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Pesticides and Residential Soils
Aug 31, 2018

Why does healthy soil matter?

You might already know that soils contain a rich variety of life besides your plants. Soils that are teaming with life produce more vegetables and fruits, and more lush lawns and green spaces than sterile soils. Fungi can develop symbiotic relationships with plants that enhance plant growth; other organisms convert plant waste and aerate the soil. Some pollinating insects make nests in the soil. When you maintain healthy soil, you can reduce the need for fertilizer and pesticides. Over use or misuse of pesticides can damage your soil.

Tips for maintaining healthy soil:

  • Always read and follow the label directions when using pesticides.

  • Consider using integrated pest management in your lawn and garden.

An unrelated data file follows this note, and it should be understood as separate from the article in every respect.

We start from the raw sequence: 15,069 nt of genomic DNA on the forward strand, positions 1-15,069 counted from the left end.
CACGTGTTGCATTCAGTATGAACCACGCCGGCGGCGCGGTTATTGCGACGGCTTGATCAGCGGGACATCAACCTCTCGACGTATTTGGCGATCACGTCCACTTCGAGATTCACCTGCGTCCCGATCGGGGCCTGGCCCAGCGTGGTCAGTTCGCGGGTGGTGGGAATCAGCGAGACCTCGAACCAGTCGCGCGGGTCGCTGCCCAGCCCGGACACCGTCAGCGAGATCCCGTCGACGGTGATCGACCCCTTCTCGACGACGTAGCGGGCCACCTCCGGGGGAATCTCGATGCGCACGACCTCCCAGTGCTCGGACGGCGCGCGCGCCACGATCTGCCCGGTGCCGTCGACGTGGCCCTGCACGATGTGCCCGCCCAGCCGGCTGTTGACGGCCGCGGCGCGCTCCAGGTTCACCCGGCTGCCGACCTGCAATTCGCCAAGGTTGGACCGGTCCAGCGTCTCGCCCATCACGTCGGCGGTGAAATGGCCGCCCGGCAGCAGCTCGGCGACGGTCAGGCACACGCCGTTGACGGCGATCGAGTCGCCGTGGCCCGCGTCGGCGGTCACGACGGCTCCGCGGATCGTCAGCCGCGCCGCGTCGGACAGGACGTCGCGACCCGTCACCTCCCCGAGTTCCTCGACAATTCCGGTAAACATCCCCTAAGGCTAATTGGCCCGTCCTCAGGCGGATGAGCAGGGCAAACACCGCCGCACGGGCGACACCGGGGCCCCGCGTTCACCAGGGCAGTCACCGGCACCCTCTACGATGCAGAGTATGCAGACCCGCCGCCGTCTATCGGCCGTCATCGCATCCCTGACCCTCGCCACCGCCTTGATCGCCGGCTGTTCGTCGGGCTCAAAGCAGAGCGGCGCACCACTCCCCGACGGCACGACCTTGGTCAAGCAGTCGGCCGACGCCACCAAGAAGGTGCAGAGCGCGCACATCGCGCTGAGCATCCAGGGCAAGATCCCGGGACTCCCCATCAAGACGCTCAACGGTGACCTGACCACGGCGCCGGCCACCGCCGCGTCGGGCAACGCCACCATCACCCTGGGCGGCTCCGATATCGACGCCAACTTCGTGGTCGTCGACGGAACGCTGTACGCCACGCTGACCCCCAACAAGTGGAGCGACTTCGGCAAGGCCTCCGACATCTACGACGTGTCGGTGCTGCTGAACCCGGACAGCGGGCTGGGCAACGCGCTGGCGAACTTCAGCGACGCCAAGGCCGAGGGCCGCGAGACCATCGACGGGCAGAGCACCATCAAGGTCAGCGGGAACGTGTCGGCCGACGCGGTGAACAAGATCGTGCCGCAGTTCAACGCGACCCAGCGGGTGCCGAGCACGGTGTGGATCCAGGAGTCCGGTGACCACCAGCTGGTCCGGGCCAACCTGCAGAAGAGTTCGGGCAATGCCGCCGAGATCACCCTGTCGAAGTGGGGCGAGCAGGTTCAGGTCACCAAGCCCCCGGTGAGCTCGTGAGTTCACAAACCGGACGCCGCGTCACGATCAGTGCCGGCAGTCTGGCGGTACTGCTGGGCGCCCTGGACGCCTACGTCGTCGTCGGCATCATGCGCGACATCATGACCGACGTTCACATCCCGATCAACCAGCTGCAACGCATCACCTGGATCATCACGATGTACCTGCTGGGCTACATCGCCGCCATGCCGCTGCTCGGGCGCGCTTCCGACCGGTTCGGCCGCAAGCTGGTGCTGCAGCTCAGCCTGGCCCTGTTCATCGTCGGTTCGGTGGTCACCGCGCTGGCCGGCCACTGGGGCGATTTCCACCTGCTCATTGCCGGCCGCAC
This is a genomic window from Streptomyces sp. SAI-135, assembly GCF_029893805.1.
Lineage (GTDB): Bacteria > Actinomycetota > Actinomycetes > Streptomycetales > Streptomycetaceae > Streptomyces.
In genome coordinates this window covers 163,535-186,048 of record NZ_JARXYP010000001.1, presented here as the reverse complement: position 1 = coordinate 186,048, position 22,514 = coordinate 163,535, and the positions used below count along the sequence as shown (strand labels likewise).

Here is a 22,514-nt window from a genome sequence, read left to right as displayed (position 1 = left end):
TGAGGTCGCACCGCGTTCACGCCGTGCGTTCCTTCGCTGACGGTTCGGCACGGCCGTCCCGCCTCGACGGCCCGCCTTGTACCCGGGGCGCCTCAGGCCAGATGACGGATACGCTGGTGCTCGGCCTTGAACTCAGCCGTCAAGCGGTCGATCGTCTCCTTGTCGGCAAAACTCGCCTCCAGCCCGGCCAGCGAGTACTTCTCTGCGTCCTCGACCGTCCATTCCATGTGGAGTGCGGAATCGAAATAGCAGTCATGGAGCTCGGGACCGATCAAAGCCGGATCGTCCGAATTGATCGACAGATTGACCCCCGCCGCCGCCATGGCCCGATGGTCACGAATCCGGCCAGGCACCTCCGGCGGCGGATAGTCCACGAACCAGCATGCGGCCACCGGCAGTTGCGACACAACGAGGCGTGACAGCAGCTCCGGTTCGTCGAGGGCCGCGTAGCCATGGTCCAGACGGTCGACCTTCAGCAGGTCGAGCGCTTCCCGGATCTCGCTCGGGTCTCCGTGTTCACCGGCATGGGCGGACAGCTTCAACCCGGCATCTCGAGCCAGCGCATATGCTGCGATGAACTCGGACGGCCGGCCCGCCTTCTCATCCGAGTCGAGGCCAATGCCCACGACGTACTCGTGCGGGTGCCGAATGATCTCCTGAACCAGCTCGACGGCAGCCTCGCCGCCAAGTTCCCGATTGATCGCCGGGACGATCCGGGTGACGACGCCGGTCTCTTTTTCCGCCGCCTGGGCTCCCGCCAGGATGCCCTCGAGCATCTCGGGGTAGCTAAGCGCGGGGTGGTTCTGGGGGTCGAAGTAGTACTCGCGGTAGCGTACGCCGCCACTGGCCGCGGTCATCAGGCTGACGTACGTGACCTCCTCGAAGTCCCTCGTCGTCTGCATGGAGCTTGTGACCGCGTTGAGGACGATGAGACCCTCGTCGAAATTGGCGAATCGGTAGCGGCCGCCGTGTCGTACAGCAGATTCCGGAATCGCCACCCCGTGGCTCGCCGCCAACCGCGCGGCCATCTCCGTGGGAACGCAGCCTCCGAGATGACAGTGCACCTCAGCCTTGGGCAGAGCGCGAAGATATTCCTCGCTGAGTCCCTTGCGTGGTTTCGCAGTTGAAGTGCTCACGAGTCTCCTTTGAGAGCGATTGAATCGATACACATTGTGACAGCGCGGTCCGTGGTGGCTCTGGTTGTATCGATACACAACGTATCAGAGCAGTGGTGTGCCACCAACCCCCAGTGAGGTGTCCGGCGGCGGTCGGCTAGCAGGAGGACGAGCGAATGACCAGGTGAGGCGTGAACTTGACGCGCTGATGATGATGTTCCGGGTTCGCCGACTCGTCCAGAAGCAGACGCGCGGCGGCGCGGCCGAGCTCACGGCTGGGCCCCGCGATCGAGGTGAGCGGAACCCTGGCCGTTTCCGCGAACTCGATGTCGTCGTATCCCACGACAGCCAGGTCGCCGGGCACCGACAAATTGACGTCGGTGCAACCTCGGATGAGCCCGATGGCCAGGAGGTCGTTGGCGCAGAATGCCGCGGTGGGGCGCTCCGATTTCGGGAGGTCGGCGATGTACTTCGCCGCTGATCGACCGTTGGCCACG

• Consider using compost to introduce/maintain a healthy community of soil organisms.

  • Consider choosing plants for your yard and garden that are native to your state/region, resistant to common diseases in your area, and suited to the water and sun conditions you have to offer. For help, try contacting your local Extension office or Master Gardener.

  • Be aware of the beneficial insects, birds and other organisms in your yard and garden. If protected, they can often repress harmful pest populations. Learn more here.

What about pesticides that may already be in my soil?

Pesticide residue in soil may come from pesticide applications that happened long ago, pesticide applications made more recently for termite control or pesticides that were applied somewhere else. Many termiticides bind tightly to the soil, and they are intended to last a long time. The soil where the pesticides have been applied should not be disturbed to maintain the barrier around your home and to prevent exposure to the pesticide-treated soil. If you have questions about pesticide soil residue in organic farms or gardens, check with your certifying agent, or call NPIC for assistance.

If you are interested in testing your soil for pesticides, do your homework first. Make sure that the results will provide meaningful information before investing in laboratory analyses.